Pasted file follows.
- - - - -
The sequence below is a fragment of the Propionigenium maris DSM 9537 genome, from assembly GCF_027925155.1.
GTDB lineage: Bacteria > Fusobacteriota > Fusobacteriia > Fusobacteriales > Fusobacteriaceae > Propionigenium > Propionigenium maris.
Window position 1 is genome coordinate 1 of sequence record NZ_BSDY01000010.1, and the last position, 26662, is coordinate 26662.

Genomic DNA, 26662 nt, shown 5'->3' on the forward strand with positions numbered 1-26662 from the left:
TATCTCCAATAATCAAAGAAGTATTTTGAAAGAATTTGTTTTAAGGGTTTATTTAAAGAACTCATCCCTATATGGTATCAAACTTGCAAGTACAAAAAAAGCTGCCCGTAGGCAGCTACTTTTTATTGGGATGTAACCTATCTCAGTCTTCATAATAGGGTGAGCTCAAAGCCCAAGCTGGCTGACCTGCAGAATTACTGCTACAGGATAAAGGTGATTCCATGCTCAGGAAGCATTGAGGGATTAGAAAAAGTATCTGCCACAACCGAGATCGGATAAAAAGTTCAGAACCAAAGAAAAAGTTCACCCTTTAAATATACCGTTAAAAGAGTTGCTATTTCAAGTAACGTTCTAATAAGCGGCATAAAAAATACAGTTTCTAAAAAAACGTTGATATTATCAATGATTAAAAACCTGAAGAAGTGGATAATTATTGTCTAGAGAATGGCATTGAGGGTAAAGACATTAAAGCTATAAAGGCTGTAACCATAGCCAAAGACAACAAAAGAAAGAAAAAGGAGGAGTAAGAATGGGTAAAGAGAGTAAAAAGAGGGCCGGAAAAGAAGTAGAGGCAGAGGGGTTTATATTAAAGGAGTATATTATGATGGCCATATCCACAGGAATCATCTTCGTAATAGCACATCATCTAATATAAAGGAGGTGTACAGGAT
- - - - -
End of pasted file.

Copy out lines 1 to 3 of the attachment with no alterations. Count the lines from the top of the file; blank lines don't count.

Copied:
The sequence below is a fragment of the Propionigenium maris DSM 9537 genome, from assembly GCF_027925155.1.
GTDB lineage: Bacteria > Fusobacteriota > Fusobacteriia > Fusobacteriales > Fusobacteriaceae > Propionigenium > Propionigenium maris.
Window position 1 is genome coordinate 1 of sequence record NZ_BSDY01000010.1, and the last position, 26662, is coordinate 26662.